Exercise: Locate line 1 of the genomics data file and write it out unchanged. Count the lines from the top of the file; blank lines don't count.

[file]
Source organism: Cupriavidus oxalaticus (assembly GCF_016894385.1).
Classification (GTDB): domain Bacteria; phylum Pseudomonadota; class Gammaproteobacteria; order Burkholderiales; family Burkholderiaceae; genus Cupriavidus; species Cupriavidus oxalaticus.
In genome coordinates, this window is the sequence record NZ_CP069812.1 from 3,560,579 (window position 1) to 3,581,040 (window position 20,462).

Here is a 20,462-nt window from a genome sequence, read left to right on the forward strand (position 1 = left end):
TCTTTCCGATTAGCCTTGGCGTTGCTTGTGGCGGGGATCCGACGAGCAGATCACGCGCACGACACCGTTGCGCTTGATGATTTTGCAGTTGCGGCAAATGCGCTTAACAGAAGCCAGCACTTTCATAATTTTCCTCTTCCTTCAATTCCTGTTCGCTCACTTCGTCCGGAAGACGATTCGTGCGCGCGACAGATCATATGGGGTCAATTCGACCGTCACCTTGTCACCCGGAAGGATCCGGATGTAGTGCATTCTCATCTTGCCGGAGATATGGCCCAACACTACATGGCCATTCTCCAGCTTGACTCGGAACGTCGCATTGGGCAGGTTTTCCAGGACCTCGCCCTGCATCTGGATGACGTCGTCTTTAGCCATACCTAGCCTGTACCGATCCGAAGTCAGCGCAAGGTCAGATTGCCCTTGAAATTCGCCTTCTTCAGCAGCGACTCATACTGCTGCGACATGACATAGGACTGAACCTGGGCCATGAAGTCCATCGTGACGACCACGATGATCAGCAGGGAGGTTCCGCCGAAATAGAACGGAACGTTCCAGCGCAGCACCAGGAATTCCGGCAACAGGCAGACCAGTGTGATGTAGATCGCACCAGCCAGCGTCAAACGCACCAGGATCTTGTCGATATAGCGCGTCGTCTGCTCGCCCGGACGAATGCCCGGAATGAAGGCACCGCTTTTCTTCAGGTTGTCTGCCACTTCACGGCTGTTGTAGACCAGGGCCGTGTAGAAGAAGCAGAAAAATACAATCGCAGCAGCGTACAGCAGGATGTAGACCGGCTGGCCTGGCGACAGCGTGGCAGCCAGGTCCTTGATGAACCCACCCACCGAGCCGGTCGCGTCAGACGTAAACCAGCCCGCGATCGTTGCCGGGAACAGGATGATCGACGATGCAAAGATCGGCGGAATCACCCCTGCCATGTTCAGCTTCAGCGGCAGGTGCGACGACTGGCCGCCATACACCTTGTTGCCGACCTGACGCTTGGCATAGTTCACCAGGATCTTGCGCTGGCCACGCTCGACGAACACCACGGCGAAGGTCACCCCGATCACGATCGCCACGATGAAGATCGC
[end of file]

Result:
Source organism: Cupriavidus oxalaticus (assembly GCF_016894385.1).